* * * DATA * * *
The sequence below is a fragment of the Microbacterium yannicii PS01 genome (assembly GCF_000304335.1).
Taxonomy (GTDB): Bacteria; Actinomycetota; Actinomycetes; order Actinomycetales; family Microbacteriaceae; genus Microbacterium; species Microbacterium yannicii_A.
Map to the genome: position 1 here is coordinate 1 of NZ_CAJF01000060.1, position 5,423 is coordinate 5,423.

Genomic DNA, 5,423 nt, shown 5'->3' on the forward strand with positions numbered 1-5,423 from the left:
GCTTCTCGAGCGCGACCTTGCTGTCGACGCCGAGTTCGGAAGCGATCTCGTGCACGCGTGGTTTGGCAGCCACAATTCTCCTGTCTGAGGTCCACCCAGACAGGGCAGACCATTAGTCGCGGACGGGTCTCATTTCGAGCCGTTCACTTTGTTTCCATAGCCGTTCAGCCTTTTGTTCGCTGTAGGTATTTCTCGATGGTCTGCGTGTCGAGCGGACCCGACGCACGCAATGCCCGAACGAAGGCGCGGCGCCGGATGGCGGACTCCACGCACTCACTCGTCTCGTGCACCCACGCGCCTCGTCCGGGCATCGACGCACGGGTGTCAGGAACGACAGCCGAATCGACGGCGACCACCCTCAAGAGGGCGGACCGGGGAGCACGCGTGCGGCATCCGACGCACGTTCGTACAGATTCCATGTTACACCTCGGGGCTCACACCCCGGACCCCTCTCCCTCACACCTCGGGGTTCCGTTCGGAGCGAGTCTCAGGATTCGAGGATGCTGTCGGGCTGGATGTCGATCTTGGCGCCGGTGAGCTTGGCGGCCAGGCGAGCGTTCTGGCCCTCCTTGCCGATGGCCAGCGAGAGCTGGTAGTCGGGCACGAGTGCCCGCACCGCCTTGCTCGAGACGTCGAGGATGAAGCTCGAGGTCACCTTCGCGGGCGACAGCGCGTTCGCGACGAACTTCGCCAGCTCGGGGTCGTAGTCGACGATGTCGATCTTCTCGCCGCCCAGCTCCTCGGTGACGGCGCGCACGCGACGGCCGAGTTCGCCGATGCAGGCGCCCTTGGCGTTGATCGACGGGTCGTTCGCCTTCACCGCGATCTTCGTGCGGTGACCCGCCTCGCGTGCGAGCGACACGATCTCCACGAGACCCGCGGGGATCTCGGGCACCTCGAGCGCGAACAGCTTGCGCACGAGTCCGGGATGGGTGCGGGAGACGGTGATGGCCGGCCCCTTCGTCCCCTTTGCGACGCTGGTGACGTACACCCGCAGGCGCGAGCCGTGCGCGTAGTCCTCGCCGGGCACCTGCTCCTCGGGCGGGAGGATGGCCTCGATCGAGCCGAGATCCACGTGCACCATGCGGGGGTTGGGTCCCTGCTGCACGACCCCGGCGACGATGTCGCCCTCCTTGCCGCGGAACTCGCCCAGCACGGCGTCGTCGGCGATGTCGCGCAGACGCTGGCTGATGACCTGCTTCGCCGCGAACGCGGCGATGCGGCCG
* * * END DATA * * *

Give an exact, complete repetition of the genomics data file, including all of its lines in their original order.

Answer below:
The sequence below is a fragment of the Microbacterium yannicii PS01 genome (assembly GCF_000304335.1).
Taxonomy (GTDB): Bacteria; Actinomycetota; Actinomycetes; order Actinomycetales; family Microbacteriaceae; genus Microbacterium; species Microbacterium yannicii_A.
Map to the genome: position 1 here is coordinate 1 of NZ_CAJF01000060.1, position 5,423 is coordinate 5,423.

Genomic DNA, 5,423 nt, shown 5'->3' on the forward strand with positions numbered 1-5,423 from the left:
GCTTCTCGAGCGCGACCTTGCTGTCGACGCCGAGTTCGGAAGCGATCTCGTGCACGCGTGGTTTGGCAGCCACAATTCTCCTGTCTGAGGTCCACCCAGACAGGGCAGACCATTAGTCGCGGACGGGTCTCATTTCGAGCCGTTCACTTTGTTTCCATAGCCGTTCAGCCTTTTGTTCGCTGTAGGTATTTCTCGATGGTCTGCGTGTCGAGCGGACCCGACGCACGCAATGCCCGAACGAAGGCGCGGCGCCGGATGGCGGACTCCACGCACTCACTCGTCTCGTGCACCCACGCGCCTCGTCCGGGCATCGACGCACGGGTGTCAGGAACGACAGCCGAATCGACGGCGACCACCCTCAAGAGGGCGGACCGGGGAGCACGCGTGCGGCATCCGACGCACGTTCGTACAGATTCCATGTTACACCTCGGGGCTCACACCCCGGACCCCTCTCCCTCACACCTCGGGGTTCCGTTCGGAGCGAGTCTCAGGATTCGAGGATGCTGTCGGGCTGGATGTCGATCTTGGCGCCGGTGAGCTTGGCGGCCAGGCGAGCGTTCTGGCCCTCCTTGCCGATGGCCAGCGAGAGCTGGTAGTCGGGCACGAGTGCCCGCACCGCCTTGCTCGAGACGTCGAGGATGAAGCTCGAGGTCACCTTCGCGGGCGACAGCGCGTTCGCGACGAACTTCGCCAGCTCGGGGTCGTAGTCGACGATGTCGATCTTCTCGCCGCCCAGCTCCTCGGTGACGGCGCGCACGCGACGGCCGAGTTCGCCGATGCAGGCGCCCTTGGCGTTGATCGACGGGTCGTTCGCCTTCACCGCGATCTTCGTGCGGTGACCCGCCTCGCGTGCGAGCGACACGATCTCCACGAGACCCGCGGGGATCTCGGGCACCTCGAGCGCGAACAGCTTGCGCACGAGTCCGGGATGGGTGCGGGAGACGGTGATGGCCGGCCCCTTCGTCCCCTTTGCGACGCTGGTGACGTACACCCGCAGGCGCGAGCCGTGCGCGTAGTCCTCGCCGGGCACCTGCTCCTCGGGCGGGAGGATGGCCTCGATCGAGCCGAGATCCACGTGCACCATGCGGGGGTTGGGTCCCTGCTGCACGACCCCGGCGACGATGTCGCCCTCCTTGCCGCGGAACTCGCCCAGCACGGCGTCGTCGGCGATGTCGCGCAGACGCTGGCTGATGACCTGCTTCGCCGCGAACGCGGCGATGCGGCCG